Las Vegas feels like home again in this latest entry in TV's ongoing revival/reboot trend.
CSI: Vegas Season 1 Episode 1 reveals this new iteration to be a hybrid, a mix of new and old.
Probably the best comparison would be TNT's three-season revival of Dallas, in which having a handful of the original series' stars gave it soap cred.
CSI: Vegas takes a similar approach, with four characters from CSI returning for the new series.
(The show's PTB said that other characters could make appearances in the future, so cross your fingers for your favorite.)
Surprisingly, kicking things off was Jim Brass, who resigned after CSI Season 14 to be there for his troubled (to be kind) stepdaughter Ellie.
Sure, Brass returned for the 2015 finale movie, at which time he was a casino security officer. Still, since that character was written out after 14 seasons, using him to introduce the new ongoing story arc seemed the least that producers could have done.
The years haven't been kind to Jim, who is losing his eyesight to a degenerative condition. He lives alone, a chatty bird his only companion. (Ellie's status doesn't come up, but based on her past, it can't be very positive.)
An intruder broke in and came after Jim. Fortunately, he has guns hidden about the place, where he can find them by feel. Even with a sight-impaired gunman, the intruder should have known better than bring a knife to a gunfight.
That was the perfect jumping-off spot from which to bring in half of CSI's first couple, Sara Sidle. Jim had failed to keep in touch since Sara appeared shocked by his current situation. Does that really shock you?
That scene also confirmed that Gil and Sara had stayed together over the interim six years, which many fans had been skeptical about.
Jim had his theory about who was behind his attack based on the hundred-dollar bills found on the intruder. But he still needed Sara to be his eyes inside the new CSI team. And since his legend lived on, he still had the pull to make that happen.
Fortunately, Sara's reputation proceeded her, and new lab chief Maxine was more than happy to have her assistance in whatever form it might take.
Maxine's tour of the lab for Sara was a great opportunity for the viewers to ooh and ahh over the fancy cutting-edge equipment. We didn't get what it did then, we still don't, but doesn't it look shiny and impressive?
It was also a convenient method for meeting the new team along with Sara. They had been introduced at the two earlier crime scenes, but we learned more about them as Sara put them at ease and their background spilled out.
Early favorite: eccentric coroner Hugo. Those communing with the dead should be slightly different, such as Max on Hawaii Five-0 or Ducky on NCIS. Hugo, with his artwork and the way he embraces his role, certainly qualifies.
Sara was able to bond with Hugo as she evoked the ghost of his predecessor, Dr. Robbins, who had trained Hugo.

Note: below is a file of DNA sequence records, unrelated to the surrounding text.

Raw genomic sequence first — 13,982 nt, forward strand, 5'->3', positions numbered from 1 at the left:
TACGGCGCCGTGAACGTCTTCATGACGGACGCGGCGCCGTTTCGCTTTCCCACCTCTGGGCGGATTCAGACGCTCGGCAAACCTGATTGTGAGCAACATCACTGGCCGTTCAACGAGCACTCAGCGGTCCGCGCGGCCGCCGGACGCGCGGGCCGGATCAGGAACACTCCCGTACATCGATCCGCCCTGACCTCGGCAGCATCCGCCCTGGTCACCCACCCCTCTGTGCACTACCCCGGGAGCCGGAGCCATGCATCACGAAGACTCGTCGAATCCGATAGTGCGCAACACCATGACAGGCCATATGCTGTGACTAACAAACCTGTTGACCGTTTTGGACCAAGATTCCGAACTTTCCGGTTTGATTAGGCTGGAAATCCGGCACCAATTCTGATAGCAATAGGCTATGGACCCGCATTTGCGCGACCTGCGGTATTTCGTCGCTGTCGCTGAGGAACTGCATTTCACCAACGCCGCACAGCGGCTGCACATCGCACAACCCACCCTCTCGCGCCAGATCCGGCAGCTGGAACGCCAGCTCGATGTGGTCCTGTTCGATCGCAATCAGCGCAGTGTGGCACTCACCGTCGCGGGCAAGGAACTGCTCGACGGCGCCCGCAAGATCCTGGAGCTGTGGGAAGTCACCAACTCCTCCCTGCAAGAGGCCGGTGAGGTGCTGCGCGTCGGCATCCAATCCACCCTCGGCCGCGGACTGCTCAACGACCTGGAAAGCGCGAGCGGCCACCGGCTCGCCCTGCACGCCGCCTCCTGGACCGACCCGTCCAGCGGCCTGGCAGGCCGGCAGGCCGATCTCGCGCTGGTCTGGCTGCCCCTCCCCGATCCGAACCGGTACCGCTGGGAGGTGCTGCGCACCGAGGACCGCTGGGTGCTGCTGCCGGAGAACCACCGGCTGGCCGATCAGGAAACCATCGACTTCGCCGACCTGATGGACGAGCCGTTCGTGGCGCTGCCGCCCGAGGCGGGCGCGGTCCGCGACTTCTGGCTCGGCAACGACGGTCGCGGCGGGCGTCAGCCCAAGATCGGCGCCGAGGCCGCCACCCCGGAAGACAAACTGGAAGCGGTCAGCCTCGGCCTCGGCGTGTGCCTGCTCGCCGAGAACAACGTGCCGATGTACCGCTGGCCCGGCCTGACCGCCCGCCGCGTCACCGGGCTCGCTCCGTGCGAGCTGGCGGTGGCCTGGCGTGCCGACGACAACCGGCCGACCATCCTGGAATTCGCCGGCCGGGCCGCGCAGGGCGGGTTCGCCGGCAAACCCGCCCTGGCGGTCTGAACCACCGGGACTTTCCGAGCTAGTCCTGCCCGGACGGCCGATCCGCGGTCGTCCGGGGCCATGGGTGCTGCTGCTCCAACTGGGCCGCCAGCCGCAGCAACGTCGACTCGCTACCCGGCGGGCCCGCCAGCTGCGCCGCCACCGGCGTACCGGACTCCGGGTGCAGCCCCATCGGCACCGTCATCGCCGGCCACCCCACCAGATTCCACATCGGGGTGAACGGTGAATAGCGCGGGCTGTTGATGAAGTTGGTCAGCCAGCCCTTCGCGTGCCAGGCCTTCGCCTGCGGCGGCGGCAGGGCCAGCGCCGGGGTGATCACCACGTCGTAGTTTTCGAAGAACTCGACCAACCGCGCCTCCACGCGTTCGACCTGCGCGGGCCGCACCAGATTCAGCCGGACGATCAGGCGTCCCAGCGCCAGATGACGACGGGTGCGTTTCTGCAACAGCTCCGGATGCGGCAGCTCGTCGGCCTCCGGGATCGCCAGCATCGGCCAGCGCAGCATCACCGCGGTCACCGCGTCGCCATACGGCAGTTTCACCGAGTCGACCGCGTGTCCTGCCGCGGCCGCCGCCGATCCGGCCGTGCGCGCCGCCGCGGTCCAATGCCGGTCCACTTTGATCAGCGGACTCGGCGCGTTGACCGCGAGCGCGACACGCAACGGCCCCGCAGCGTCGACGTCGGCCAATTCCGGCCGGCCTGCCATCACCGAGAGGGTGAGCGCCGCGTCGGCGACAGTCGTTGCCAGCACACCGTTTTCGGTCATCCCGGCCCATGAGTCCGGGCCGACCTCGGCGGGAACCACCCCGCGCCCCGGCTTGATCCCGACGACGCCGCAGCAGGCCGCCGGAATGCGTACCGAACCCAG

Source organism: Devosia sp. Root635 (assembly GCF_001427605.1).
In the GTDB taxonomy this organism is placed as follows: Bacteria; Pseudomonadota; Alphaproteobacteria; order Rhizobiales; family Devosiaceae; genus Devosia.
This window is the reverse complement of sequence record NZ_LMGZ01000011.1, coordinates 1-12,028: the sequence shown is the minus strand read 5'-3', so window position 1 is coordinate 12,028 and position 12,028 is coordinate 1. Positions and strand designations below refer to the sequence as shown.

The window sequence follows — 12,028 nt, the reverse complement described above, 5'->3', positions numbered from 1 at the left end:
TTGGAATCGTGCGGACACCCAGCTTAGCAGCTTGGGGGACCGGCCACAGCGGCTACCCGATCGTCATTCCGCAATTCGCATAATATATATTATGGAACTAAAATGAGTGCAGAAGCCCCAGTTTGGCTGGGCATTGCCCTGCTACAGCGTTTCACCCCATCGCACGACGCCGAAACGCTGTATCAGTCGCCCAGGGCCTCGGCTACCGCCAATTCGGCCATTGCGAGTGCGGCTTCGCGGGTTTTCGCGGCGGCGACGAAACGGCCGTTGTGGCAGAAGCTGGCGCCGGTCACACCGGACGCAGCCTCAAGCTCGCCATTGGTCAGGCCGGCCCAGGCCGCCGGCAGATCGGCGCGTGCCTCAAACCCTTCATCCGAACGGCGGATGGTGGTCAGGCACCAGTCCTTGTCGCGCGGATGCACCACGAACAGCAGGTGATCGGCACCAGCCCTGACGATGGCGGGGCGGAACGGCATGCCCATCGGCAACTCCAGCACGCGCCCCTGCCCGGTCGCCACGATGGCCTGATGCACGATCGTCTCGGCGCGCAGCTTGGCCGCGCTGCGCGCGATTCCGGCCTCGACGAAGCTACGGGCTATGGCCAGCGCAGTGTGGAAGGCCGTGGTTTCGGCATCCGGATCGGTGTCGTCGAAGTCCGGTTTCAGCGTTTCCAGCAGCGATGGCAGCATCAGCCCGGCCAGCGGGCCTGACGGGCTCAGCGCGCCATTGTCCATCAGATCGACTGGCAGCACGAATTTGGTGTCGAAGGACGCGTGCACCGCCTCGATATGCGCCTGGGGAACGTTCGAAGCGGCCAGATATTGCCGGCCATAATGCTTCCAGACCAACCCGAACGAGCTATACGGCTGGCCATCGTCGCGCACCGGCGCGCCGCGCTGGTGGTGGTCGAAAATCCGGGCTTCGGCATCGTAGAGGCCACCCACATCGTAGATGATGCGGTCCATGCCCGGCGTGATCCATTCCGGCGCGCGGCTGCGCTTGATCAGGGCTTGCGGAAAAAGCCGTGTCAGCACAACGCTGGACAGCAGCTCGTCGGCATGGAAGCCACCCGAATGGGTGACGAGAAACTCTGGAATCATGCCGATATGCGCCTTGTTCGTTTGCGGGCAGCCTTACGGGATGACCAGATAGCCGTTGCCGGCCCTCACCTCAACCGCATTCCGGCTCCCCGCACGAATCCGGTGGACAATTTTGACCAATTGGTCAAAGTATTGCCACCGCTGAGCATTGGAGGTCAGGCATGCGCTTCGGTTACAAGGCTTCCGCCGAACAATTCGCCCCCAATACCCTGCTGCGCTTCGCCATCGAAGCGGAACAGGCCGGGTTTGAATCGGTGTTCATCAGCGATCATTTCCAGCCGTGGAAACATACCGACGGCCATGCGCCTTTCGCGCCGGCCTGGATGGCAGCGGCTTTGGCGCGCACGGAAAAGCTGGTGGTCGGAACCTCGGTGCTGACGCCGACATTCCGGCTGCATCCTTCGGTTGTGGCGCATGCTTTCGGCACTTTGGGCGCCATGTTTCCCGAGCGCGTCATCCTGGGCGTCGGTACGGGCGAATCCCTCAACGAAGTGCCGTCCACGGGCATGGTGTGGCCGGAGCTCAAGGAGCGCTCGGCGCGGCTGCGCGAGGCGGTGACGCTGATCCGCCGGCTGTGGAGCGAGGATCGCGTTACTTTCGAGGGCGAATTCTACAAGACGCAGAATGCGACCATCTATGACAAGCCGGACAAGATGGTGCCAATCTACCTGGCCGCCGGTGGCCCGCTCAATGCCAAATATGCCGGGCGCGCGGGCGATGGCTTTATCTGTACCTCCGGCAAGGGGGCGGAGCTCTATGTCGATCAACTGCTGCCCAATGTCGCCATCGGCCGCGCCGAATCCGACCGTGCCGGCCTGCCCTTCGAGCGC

An interesting character was young tech Chris Park, who appears to be the office gossip who will provide the exposition about the characters that viewers crave.
Thanks to Chris, we could infer that Allie and Folsom were star-crossed like Gil and Sara. Based on the awkward way Allie acted when inviting Folsom to a get-together celebrating her moving in with her boyfriend, that's likely the case.
There's still plenty of room for the development of the new characters.
Maxine is the office mother hen who still can't connect with her young adult son. But she was a realist who didn't get territorial when the woman who turned down her current job came strolling into her office.
Allie is the work-obsessed immigrant introvert who is oblivious to the world around her, whether that's office history or pop culture (does Drew Carey qualify as pop culture anymore?).
Folsom (played by Matt Lauria, the most recognizable face among the newcomers) is the lone-wolf office star, talented enough in his role to be turned loose on solo investigations.
Most importantly, CSI: Vegas feels like the latest CSI franchise (for those who still remember that CSI was a franchise). That starts with the requisite musical forensic montages (take away the music and see how riveting chemistry is) and the slow-motion closeups.
There are also crime scenes that don't make much sense, such as guns melting before the pawnshop got torched.
The primary purpose was to set up the ongoing investigation to be undertaken by Gil, Sara, Brass, and likely Hodges, who will find himself as the too-obvious target of this frame. Who knows who else might show up?
It will be a two-pronged approach, with the old team investigating the conspiracy and the new squad dealing with fresh cases.
Of course, politics will enter the fray as more seek to get their convictions overturned.
And with 14 seasons of criminals with grudges against the CSI team, the roster of suspects is long.
For clues about the conspiracy, watch CSI: Vegas online.
What do you think about this revival?
Which character would you like to see again?
Which of the new characters did you like best?
Dale McGarrigle is a staff writer for TV Fanatic. Follow him on Twitter.